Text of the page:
And if the minimum wage were raised to $10.10 an hour, for example, the estimated 16.5 million workers earning between $7.25 and $10.10 could lose nonmonetary compensation more valuable than the $31 billion in additional wages they are expected to receive.
I would be skeptical or agnostic about some of those particular estimates, but surely the general point holds, and is hardly ever mentioned by advocates of hiking the minimum wage.
You will find it here. Excerpt:
Just about all economic models tell us that if g falls—which it has since 1970, a decline that is likely to continue due to slower growth in the working-age population and slower technological progress—r will fall too. But Piketty asserts that r will fall less than g. This doesn’t have to be true. However, if it’s sufficiently easy to replace workers with machines—if, to use the technical jargon, the elasticity of substitution between capital and labor is greater than one—slow growth, and the resulting rise in the ratio of capital to income, will indeed widen the gap between r and g. And Piketty argues that this is what the historical record shows will happen.
Krugman calls the book “awesome,” but here are his critical remarks:
I don’t think Capital in the Twenty-First Century adequately answers the most telling criticism of the executive power hypothesis: the concentration of very high incomes in finance, where performance actually can, after a fashion, be evaluated. I didn’t mention hedge fund managers idly: such people are paid based on their ability to attract clients and achieve investment returns. You can question the social value of modern finance, but the Gordon Gekkos out there are clearly good at something, and their rise can’t be attributed solely to power relations, although I guess you could argue that willingness to engage in morally dubious wheeling and dealing, like willingness to flout pay norms, is encouraged by low marginal tax rates.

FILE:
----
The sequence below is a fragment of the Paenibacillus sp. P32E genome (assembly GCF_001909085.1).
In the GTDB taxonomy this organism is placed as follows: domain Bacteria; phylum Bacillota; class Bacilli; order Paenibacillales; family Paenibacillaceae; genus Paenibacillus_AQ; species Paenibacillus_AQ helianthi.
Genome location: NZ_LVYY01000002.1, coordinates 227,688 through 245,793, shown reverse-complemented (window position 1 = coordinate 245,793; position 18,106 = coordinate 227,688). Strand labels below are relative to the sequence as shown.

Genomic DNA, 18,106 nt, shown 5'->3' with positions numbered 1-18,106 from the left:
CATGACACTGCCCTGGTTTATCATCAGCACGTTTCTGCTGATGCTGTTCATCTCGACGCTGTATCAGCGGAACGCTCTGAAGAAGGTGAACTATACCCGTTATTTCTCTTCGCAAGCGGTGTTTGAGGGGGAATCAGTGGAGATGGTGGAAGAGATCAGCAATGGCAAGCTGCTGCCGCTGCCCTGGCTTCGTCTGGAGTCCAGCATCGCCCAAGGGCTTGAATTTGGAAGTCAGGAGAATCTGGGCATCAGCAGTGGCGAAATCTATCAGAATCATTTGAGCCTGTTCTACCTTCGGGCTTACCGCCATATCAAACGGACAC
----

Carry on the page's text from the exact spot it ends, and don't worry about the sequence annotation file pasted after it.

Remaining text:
My own review is still due out in about a week’s time.
In mathematics at least the answer appears to be yes:
A computer has solved the longstanding Erdős discrepancy problem! Trouble is, we have no idea what it’s talking about — because the solution, which is as long as all of Wikipedia’s pages combined, is far too voluminous for us puny humans to confirm.
A few years ago, the mathematician Steven Strogatz predicted that it wouldn’t be too much longer before computer-assisted solutions to math problems will be beyond human comprehension. Well, we’re pretty much there. In this case, it’s an answer produced by a computer that was hammering away at the Erdős discrepancy problem.
…it may not be necessary for humans to check it. As Gil Kalai of the Hebrew University of Jerusalem, Israel, has noted, if another computer program using a different method comes up with the same result, then the proof is probably right.
…a new paper appropriately titled “Demographics, Weather and Online Reviews.” The study analyzed 1.1 million online reviews of 840,000 restaurants, looking for exogenous — or external — factors in the data. In other words, they wanted to figure out what makes us like or dislike a restaurant, beside the restaurant itself.
The results can be surprising. The diners’ education levels? No effect on actual ratings. Population of the area? Again, not so much.
But reviewers consistently gave worse ratings when it was raining or snowing outside than when it was clear. And reviewers usually liked restaurants better on warm and cool days, rather than very hot or very cold ones.
In researcher Saeideh Bakhshi’s words: “The best reviews are written on sunny days between 70 and 100 degrees … a nice day can lead to a nice review. A rainy day can mean a miserable one.”